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organon

[awr-guh-non]
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noun, plural or·ga·na [awr-guh-nuh] /ˈɔr gə nə/, or·ga·nons.
  1. an instrument of thought or knowledge.
  2. Philosophy. a system of rules or principles of demonstration or investigation.

Origin of organon

1580–90; < Greek órganon; see organ
Dictionary.com Unabridged Based on the Random House Unabridged Dictionary, © Random House, Inc. 2018

Examples from the Web for organon

Historical Examples

  • No man can invent an organon for writing tragedies and epic poems.

    Pioneers of Science

    Oliver Lodge

  • This it was which won recognition for an organon other than the mathematical.

    Cambridge

    Mildred Anna Rosalie Tuker

  • He describes special logic as the organon of this or that science.

  • Logic is the doctrine of the organon of science, and when applied is the organon of science.

  • Rhetoric was the organon of Roman education, and declamation was the aim of rhetoric.


British Dictionary definitions for organon

organon

organum

noun plural organa (ˈɔːɡənə), -nons, -na or -nums Epistemology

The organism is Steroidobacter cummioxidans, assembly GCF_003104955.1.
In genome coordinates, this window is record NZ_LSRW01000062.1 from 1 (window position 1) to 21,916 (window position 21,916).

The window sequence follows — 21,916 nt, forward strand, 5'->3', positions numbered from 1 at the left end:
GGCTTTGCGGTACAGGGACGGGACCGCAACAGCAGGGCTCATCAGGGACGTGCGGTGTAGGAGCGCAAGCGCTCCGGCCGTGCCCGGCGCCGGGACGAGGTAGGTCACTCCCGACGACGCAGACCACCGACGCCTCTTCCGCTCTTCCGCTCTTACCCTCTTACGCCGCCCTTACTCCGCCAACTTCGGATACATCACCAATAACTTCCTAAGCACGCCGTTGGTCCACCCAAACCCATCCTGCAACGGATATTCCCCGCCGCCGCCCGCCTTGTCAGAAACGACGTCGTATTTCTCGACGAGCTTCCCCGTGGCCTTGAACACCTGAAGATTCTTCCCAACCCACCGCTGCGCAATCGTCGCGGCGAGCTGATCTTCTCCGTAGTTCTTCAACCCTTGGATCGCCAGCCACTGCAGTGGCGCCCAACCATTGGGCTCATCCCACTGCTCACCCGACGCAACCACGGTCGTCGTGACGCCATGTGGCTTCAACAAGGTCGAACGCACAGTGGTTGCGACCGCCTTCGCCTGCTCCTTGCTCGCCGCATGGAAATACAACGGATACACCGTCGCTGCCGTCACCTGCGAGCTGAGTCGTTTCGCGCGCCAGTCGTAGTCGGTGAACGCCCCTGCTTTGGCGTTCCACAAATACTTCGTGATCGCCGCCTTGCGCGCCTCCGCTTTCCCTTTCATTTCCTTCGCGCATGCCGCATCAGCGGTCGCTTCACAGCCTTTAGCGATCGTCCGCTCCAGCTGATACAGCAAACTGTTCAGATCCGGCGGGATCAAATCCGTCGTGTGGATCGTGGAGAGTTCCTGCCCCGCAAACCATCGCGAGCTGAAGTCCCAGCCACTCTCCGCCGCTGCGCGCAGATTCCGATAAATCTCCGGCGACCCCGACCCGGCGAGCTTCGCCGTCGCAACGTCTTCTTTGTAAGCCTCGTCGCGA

1. a system of logical or scientific rules, esp that of Aristotle
  2. archaic a sense organ, regarded as an instrument for acquiring knowledge

Word Origin

C16: from Greek: implement; see organ
Collins English Dictionary - Complete & Unabridged 2012 Digital Edition © William Collins Sons & Co. Ltd. 1979, 1986 © HarperCollins Publishers 1998, 2000, 2003, 2005, 2006, 2007, 2009, 2012

organon in Medicine

organon

([object Object])
n. pl. or•ga•nons
  1. An organ.
  2. A set of principles for use in scientific investigation.
The American Heritage® Stedman's Medical Dictionary Copyright © 2002, 2001, 1995 by Houghton Mifflin Company. Published by Houghton Mifflin Company.

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